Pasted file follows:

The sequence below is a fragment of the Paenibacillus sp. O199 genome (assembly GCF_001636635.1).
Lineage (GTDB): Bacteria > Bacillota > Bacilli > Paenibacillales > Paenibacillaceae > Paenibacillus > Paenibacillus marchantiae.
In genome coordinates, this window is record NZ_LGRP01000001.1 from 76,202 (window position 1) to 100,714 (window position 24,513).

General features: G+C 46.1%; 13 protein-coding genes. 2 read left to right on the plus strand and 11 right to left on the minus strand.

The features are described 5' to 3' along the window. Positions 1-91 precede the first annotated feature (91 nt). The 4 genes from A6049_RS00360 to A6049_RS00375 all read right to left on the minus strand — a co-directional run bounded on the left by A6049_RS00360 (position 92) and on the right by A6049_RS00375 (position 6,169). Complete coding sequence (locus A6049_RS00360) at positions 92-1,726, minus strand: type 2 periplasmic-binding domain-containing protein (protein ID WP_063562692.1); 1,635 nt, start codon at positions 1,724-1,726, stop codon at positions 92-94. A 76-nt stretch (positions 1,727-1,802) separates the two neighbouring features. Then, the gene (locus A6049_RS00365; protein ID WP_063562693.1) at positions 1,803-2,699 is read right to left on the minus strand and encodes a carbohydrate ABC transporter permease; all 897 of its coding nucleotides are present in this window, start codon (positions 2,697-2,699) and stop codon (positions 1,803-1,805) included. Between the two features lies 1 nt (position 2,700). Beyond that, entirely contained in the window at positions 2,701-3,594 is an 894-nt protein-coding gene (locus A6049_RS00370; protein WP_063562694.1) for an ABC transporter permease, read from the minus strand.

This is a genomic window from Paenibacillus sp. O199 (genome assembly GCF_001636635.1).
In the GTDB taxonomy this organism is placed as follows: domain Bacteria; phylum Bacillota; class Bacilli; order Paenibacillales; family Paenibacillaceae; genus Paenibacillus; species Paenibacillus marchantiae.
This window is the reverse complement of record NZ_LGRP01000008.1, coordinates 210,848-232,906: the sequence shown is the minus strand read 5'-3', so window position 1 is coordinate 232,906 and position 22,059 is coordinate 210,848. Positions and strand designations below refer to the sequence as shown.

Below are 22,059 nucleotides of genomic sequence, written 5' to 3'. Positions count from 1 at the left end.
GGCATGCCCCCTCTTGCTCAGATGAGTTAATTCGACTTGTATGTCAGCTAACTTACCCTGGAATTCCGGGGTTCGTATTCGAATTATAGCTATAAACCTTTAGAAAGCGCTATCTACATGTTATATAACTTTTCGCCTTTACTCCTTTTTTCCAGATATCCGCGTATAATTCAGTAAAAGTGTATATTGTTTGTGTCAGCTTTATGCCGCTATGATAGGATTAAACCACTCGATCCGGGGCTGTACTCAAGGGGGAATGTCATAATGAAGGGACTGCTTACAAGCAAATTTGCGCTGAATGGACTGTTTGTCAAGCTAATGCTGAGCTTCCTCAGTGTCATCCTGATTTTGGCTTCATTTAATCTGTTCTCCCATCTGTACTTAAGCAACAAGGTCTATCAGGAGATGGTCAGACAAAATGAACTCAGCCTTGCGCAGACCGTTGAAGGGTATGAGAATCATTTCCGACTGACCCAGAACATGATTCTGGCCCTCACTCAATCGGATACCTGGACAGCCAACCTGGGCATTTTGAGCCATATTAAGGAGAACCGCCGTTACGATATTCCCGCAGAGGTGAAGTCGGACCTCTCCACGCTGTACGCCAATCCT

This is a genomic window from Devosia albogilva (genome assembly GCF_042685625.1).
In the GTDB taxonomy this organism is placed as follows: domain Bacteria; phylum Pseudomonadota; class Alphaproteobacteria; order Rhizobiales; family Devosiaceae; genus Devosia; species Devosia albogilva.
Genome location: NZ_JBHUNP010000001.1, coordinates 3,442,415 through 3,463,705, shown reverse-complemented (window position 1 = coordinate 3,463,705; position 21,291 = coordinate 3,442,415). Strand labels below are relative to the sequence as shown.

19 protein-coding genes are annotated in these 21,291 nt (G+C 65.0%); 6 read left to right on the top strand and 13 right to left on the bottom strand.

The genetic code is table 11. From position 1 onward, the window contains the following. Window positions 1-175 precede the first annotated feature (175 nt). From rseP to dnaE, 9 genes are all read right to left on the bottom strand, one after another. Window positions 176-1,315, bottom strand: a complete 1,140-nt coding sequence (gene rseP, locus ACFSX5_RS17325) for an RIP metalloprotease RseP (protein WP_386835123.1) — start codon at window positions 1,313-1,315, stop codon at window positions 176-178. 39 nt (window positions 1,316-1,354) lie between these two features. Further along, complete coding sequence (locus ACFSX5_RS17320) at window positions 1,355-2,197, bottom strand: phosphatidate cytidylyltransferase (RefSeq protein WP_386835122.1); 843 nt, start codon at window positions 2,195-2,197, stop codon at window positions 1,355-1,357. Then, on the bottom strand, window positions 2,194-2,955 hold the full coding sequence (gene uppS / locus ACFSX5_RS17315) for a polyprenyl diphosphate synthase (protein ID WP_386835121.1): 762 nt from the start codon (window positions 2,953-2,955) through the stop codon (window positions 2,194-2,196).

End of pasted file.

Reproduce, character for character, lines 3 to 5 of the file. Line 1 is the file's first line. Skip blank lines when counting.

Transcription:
In genome coordinates, this window is record NZ_LGRP01000001.1 from 76,202 (window position 1) to 100,714 (window position 24,513).

General features: G+C 46.1%; 13 protein-coding genes. 2 read left to right on the plus strand and 11 right to left on the minus strand.

The features are described 5' to 3' along the window. Positions 1-91 precede the first annotated feature (91 nt). The 4 genes from A6049_RS00360 to A6049_RS00375 all read right to left on the minus strand — a co-directional run bounded on the left by A6049_RS00360 (position 92) and on the right by A6049_RS00375 (position 6,169). Complete coding sequence (locus A6049_RS00360) at positions 92-1,726, minus strand: type 2 periplasmic-binding domain-containing protein (protein ID WP_063562692.1); 1,635 nt, start codon at positions 1,724-1,726, stop codon at positions 92-94. A 76-nt stretch (positions 1,727-1,802) separates the two neighbouring features. Then, the gene (locus A6049_RS00365; protein ID WP_063562693.1) at positions 1,803-2,699 is read right to left on the minus strand and encodes a carbohydrate ABC transporter permease; all 897 of its coding nucleotides are present in this window, start codon (positions 2,697-2,699) and stop codon (positions 1,803-1,805) included. Between the two features lies 1 nt (position 2,700). Beyond that, entirely contained in the window at positions 2,701-3,594 is an 894-nt protein-coding gene (locus A6049_RS00370; protein WP_063562694.1) for an ABC transporter permease, read from the minus strand.